Even with all of the pressure it attracts, Northwest quarterback Matty Callahan calls the design of his offense a “masterpiece.” He is widely considered to be the top quarterback in Montgomery County — and his two consecutive 300-yard passing games can be attributed to his ability to blend smart decisions within his gunslinger mentality — and that’s only the half of it.
Callahan isn’t the type to describe football as art, but he obliges when it comes to the spread offense he’s led for three years. He’s been using more audibles at the line the past several weeks. Sometimes it’s as simple as a head nod to his receiver or a head shake to his running back, and it’s exactly that type of freedom that Northwest wants him to feel Friday night against Einstein in a nonleague game.
“We’re constantly checking in and out of plays. We’ll line up one way, then we’ll just check right out of it and run a different play in a matter of seconds,” Callahan said. “[Receivers] can recognize coverages just as well as I can, so we’re always together.”
On Wednesday, Northwest’s coaches talked to Callahan about Einstein’s ability on offense – especially running back Khalil Wilson, who has run for 1,129 yards and nine touchdowns in seven games – and the message was point blank: Northwest will likely be involved in a shootout.
That should be no problem for Callahan and the Jaguars’ offense, which is among the most efficient units in the county. Northwest has scored at least 27 points or more in three straight wins, and Callahan has thrown for 876 yards and eight touchdowns in that stretch. What is even more impressive has been Northwest’s ability to rally in the second half during the winning streak. The Jaguars either came from behind or broke second half ties in each of the wins, outscoring their opponents 65-8 in the final two quarters combined.
Matching Einstein’s offense isn’t the only pressure Callahan will feel Friday – he also expects heavy blitzing from his opponent. That defensive strategy comes with the territory in the Jaguars’ wide-open offense, he said.
“They’ve got some big boys over there. They throw me off,” Callahan said of Einstein. “Believe it or not, it’s a big advantage for me when teams bring a lot of pressure. I love playing the pressure game.”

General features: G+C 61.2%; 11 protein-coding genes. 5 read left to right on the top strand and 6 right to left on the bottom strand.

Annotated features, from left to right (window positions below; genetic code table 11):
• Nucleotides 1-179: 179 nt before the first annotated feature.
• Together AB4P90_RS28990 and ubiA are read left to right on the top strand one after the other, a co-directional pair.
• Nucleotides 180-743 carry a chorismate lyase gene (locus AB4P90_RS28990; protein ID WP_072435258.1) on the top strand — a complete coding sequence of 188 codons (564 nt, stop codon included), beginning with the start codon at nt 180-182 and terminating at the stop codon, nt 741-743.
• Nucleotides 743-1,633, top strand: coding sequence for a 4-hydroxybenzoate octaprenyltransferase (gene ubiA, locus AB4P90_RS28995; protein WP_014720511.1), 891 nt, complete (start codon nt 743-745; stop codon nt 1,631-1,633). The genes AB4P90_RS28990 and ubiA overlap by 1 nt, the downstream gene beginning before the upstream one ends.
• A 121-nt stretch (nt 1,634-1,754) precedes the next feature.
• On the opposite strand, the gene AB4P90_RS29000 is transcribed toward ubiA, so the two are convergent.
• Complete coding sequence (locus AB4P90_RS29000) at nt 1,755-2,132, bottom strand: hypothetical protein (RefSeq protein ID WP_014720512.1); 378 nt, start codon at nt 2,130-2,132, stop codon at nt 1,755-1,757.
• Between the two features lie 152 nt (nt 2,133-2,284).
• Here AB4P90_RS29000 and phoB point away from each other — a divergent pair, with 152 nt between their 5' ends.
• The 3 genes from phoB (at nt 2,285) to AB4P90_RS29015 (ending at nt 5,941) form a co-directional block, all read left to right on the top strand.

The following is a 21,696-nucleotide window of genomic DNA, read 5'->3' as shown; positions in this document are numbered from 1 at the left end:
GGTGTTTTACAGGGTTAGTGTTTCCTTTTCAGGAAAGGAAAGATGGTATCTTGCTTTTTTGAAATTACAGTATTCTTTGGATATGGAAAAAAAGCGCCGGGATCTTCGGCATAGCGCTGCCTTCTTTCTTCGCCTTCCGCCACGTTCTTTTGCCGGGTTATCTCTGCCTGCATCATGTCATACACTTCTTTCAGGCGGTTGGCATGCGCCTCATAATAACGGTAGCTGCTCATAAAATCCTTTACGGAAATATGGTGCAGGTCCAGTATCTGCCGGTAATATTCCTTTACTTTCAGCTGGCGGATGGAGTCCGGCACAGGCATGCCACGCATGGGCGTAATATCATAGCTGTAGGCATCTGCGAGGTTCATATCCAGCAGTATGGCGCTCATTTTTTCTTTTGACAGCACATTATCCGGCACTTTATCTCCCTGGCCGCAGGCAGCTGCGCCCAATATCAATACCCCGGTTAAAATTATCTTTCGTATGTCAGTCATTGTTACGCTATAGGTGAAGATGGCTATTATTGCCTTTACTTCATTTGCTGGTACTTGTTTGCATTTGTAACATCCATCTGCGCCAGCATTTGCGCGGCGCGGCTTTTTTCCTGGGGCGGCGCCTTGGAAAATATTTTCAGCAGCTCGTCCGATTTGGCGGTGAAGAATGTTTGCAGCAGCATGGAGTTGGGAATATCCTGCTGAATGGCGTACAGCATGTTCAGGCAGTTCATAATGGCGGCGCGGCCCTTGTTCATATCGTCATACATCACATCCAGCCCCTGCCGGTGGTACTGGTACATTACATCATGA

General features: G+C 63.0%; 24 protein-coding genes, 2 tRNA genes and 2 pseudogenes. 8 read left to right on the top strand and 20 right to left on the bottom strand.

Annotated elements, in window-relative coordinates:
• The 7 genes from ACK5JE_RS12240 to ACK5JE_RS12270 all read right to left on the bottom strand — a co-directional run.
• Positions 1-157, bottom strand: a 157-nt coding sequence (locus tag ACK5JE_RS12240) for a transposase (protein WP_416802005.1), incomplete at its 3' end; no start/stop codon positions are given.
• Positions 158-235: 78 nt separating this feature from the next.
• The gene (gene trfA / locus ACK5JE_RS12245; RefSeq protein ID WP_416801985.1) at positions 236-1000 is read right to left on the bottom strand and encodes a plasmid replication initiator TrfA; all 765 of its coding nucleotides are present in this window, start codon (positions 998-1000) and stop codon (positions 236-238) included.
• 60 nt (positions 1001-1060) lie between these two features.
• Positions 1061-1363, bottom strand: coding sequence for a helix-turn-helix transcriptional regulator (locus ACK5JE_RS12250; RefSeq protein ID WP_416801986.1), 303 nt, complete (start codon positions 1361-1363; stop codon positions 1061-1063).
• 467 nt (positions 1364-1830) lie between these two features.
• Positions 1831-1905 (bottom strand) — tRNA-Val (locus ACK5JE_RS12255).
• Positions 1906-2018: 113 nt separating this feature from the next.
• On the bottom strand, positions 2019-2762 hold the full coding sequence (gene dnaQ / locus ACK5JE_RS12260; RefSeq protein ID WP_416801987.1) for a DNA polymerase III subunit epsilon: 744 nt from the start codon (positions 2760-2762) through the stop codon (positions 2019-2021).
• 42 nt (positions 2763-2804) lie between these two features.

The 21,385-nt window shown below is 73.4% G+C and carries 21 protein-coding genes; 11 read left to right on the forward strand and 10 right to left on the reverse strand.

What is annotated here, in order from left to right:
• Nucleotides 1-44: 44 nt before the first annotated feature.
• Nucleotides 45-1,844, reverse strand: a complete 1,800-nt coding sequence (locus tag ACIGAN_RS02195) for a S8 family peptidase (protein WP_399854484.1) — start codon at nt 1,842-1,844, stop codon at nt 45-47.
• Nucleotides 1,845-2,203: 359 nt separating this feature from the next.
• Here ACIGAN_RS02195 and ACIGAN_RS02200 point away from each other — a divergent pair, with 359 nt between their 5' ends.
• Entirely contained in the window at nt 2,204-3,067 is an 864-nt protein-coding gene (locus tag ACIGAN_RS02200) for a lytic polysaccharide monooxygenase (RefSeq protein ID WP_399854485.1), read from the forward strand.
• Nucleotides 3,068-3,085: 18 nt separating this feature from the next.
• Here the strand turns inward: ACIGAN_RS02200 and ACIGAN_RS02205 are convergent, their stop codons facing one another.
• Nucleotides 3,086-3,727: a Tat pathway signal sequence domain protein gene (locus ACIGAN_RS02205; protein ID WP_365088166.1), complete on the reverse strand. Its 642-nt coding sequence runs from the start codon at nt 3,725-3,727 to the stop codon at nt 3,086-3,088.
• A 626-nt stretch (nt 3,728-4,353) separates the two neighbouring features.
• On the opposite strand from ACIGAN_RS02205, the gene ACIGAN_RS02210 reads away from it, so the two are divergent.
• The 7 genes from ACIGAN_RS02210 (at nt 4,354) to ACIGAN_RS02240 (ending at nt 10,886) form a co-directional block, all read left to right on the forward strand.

Blake Dove attracted attention for his defense last fall, leading Seneca Valley in tackles as a freshman. Now at Churchill , Dove has continued his development as a defender this season, but the sophomore is gaining confidence on the other side of the ball, too.
Dove rushed 10 times for 37 yards and his first career offensive touchdown in last week’s 33-20 victory over Walter Johnson. He should be in line for more backfield duty when the Bulldogs host Springbrook in a nonleague game on Friday.
“He might be the most underrated running back in the county,” Coach Joe Allen said, “and it’s just because he hasn’t had a lot of reps.”
Allen had been hesitant to use Dove too much on offense early in the season as the 5-foot-11, 188-pounder played through a minor knee injury. Instead, junior Malik Harris has handled much of the load with 509 rushing yards and six touchdowns on 87 carries. Now that Dove is fully healthy, the coach has been trying to find new ways to get both involved in the team’s triple option offense.
Churchill’s base set includes a fullback, tailback and two wing backs around quarterback Jonathan Lee, but Dove saw his most offensive action of the season against the Wildcats, running out of a power formation that Allen believes better plays to the team’s strengths.
Dove and Harris both line up deep in a fullhouse set that also features a fullback and just one wing back set wide. The Bulldogs can pound the line of scrimmage with either Dove or Harris or run the option to the outside.
“It’s a very versatile formation,” Allen said. “It allows us to either go into physical or finesse mode without changing the formation.”
Sherwood junior Elijah Spottswood did not have a good first half last week against Springbrook. He dropped an interception in the first quarter from his cornerback post, and then he fumbled a punt return. In the second quarter, he was burned for a 50-yard passing gain, which set up a Springbrook field goal.
But on the ensuing play, at the end of the second quarter, Spottswood found redemption. He returned the kickoff 83 yards for a touchdown to give Sherwood a 28-3 lead going into halftime, and then he took the opening kickoff of the second half 90 yards for a touchdown in the 47-3 win.
“It kind of brought life back to me. It’s crazy. You feel a lot better, from how I was playing,” said Spottswood, who also gets carries at tailback for Sherwood (5-2). “Special teams is a third of the game, so it has to be perfected.”
The two scores gave Spottswood three kickoff returns for touchdowns this season. He calls the special teams unit a “secret weapon” for the Warriors, although the secret might be now out following last week’s performance. Sherwood already boasts a strong kicking game behind senior Jake Ryder, who Sherwood coach Mike Bonavia says is the best kicker he’s ever coached. Ryder has scored 32 points for the Warriors this season and perhaps more importantly, has had just one kickoff returned in seven games.
And now Spottswood has emerged as a threat for Sherwood’s special teams. Despite making a handful of early mistakes last Friday, Bonavia counts Spottswood as his most dependable, if not dangerous player on all three units.
“He’s one of the guys that has really improved and stepped up,” said Bonavia, whose team meets Paint Branch (2-5) Friday. “Elijah has been such a multi-faceted playmaker for us... He’s just so dangerous.”